The iPad is just one device that can be used as a tool for learning anywhere. When you integrate this tool with the correct learning platform, such as Google Classroom, Seesaw or Showbie, learning can then start happening anywhere. And there are many other tools that do similar things.


I am a big advocate for Google Classroom. It just gets better and better. Recently, they updated Google Classroom to include rubrics and originality reports (see videos). These are game changes for the teacher and the


student. These tools:

  • allow for far easier self assessment for the student.

  • reduce time for teachers so they can focus on the facilitation of the learning.

  • allows for realtime feedback while students are doing the task.

  • instant commenting on progress

  • allows for learning to happen anywhere!

So on that last point, if a teacher can plan a lesson effectively in Google Classroom, then as long as the student can log on to their Google Account, they can learn anywhere.


Teachers can easily record video tutorials for students to complete work. I often do this when I am unable to be in class and a teacher has to cover my lessons. Below is a screencast video I did on the iPad for a Year 1 Christmas card lesson using Seesaw. I did not need to be there. This lesson could easily have been sent home for the students to do at home. I did spend some time editing the video, but a screencast video can be very basic.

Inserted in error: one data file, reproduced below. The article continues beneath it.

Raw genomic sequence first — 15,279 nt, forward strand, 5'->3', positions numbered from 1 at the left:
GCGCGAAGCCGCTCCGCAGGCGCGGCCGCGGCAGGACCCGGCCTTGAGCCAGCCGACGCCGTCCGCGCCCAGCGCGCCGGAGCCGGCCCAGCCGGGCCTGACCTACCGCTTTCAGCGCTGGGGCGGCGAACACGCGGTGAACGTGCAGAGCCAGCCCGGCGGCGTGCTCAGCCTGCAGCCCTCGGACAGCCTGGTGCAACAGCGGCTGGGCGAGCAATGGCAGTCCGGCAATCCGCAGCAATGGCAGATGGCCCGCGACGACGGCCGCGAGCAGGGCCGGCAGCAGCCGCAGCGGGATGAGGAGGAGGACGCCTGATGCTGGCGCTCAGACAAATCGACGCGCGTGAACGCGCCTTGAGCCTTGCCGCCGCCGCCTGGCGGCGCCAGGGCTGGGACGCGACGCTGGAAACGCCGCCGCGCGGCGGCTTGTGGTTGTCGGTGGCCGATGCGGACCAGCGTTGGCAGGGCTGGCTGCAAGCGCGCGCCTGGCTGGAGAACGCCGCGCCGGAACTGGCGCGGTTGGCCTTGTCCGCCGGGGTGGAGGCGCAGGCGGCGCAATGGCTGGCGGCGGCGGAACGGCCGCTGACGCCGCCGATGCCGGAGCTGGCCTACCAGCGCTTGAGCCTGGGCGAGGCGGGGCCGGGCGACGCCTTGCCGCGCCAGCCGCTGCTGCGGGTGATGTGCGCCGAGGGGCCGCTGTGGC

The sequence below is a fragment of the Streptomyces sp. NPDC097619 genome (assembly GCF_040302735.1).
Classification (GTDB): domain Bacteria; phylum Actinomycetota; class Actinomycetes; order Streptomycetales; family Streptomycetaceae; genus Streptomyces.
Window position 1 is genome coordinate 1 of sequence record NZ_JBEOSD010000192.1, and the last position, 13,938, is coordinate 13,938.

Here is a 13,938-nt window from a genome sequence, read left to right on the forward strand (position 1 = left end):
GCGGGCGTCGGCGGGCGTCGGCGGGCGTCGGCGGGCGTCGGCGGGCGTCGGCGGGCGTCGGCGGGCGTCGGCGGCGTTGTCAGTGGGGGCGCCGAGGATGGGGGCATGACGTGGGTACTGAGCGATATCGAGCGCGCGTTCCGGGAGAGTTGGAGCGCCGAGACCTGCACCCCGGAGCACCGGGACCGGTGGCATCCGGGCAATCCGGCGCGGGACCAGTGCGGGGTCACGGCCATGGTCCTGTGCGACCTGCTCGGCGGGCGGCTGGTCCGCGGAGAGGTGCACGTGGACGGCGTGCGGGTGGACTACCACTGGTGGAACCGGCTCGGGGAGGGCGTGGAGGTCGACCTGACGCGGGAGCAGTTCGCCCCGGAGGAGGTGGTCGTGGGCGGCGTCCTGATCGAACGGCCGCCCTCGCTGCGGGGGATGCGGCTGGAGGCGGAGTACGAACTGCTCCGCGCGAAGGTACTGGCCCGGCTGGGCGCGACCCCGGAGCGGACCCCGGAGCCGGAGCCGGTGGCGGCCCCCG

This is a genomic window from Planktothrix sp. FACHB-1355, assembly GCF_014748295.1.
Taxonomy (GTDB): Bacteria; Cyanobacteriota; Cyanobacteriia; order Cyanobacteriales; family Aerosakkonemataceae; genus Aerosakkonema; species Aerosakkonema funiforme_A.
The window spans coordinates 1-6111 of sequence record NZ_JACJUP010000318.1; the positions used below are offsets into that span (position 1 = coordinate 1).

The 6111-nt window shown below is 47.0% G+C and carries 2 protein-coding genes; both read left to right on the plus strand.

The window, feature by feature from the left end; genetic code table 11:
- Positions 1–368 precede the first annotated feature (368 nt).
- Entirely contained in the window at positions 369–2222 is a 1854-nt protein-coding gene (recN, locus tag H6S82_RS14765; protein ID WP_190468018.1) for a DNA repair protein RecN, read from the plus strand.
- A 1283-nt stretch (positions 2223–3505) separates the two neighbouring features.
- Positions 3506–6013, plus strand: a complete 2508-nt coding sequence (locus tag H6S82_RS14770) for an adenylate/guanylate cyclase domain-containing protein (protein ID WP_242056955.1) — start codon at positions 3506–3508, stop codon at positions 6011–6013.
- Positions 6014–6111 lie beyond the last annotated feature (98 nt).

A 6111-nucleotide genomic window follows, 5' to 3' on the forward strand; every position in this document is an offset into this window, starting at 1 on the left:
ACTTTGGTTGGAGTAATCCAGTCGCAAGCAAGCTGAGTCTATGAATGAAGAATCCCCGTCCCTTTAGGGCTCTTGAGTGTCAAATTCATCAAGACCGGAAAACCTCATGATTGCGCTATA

Technology becomes a means for students to create. Encouraging them to create something that will show they understand their learning becomes so powerful using the technology they have. So for example, my aim as a teacher may be for the students create something that will show how they understand Parts of a Flower. With an iPad they could produce any one of the following and possible many other things:


  1. A poster - Keynote, Pages, Canva, Google Slides

  2. An Info Graphic - Canva, Keynote, Google Slides

  3. A Scratch animation - Scratch.mit.edu, Scratch Jr

  4. A movie presentation - iMovie, Keynote, Garageband

  5. A news report - Clips, iMovie, Garageband

  6. An animation - Keynote, iStopMotion, I Can Animate

  7. An AR Movie - AR Makr, iMovie, Garageband

  8. A podcast - Garageband, Anchor

  9. A report - Pages, Google Docs, Word, Notes

  10. A Comic - Book Creator, Comic Life


The finished product can then be sent to the teacher via the Learning Platform (Google Classroom, Seesaw, Showbie etc)


Give the students the tools and they will create something. The process of creating one of these becomes the learning experience and as a result they will learn the parts of a flower.


I am a big fan of coding and use Scratch to develop many different skills. Coding allows for the integration of many different areas of the curriculum. I have developed a series of video courses for Year 3 to Year 5 which can be done independently outside of the classroom.


Year 3 Scratch Pen Challenges

Year 4 Scratch Drawing Challenges

Year 5 Scratch Game Challenges


Several years ago I developed an online course The Ten Essentials IT Skills for Students. This course was run using Google Classroom. You can find the syllabus here. I will be updating this to include the Digital Learning skills from the this website. These skills should be tackled so our students can be prepared with the skills they need to progress.


Other Resources

Digital Skills Website

Google Classroom Resources